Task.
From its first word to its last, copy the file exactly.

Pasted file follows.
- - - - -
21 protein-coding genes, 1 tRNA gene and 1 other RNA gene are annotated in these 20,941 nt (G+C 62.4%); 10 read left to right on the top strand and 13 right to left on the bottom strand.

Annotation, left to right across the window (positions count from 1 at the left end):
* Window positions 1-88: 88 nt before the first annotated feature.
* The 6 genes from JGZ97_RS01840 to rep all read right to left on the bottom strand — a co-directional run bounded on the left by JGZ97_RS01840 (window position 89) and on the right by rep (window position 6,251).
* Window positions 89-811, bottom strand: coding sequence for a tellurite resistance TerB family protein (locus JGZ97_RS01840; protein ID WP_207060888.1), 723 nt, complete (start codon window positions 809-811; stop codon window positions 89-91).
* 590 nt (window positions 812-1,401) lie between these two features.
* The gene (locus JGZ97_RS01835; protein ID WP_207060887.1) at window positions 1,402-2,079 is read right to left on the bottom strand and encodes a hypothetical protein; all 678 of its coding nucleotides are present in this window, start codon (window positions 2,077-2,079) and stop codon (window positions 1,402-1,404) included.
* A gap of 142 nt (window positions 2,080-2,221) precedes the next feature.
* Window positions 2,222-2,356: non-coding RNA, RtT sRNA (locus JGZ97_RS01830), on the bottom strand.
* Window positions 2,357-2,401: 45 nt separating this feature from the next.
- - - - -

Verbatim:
21 protein-coding genes, 1 tRNA gene and 1 other RNA gene are annotated in these 20,941 nt (G+C 62.4%); 10 read left to right on the top strand and 13 right to left on the bottom strand.

Annotation, left to right across the window (positions count from 1 at the left end):
* Window positions 1-88: 88 nt before the first annotated feature.
* The 6 genes from JGZ97_RS01840 to rep all read right to left on the bottom strand — a co-directional run bounded on the left by JGZ97_RS01840 (window position 89) and on the right by rep (window position 6,251).
* Window positions 89-811, bottom strand: coding sequence for a tellurite resistance TerB family protein (locus JGZ97_RS01840; protein ID WP_207060888.1), 723 nt, complete (start codon window positions 809-811; stop codon window positions 89-91).
* 590 nt (window positions 812-1,401) lie between these two features.
* The gene (locus JGZ97_RS01835; protein ID WP_207060887.1) at window positions 1,402-2,079 is read right to left on the bottom strand and encodes a hypothetical protein; all 678 of its coding nucleotides are present in this window, start codon (window positions 2,077-2,079) and stop codon (window positions 1,402-1,404) included.
* A gap of 142 nt (window positions 2,080-2,221) precedes the next feature.
* Window positions 2,222-2,356: non-coding RNA, RtT sRNA (locus JGZ97_RS01830), on the bottom strand.
* Window positions 2,357-2,401: 45 nt separating this feature from the next.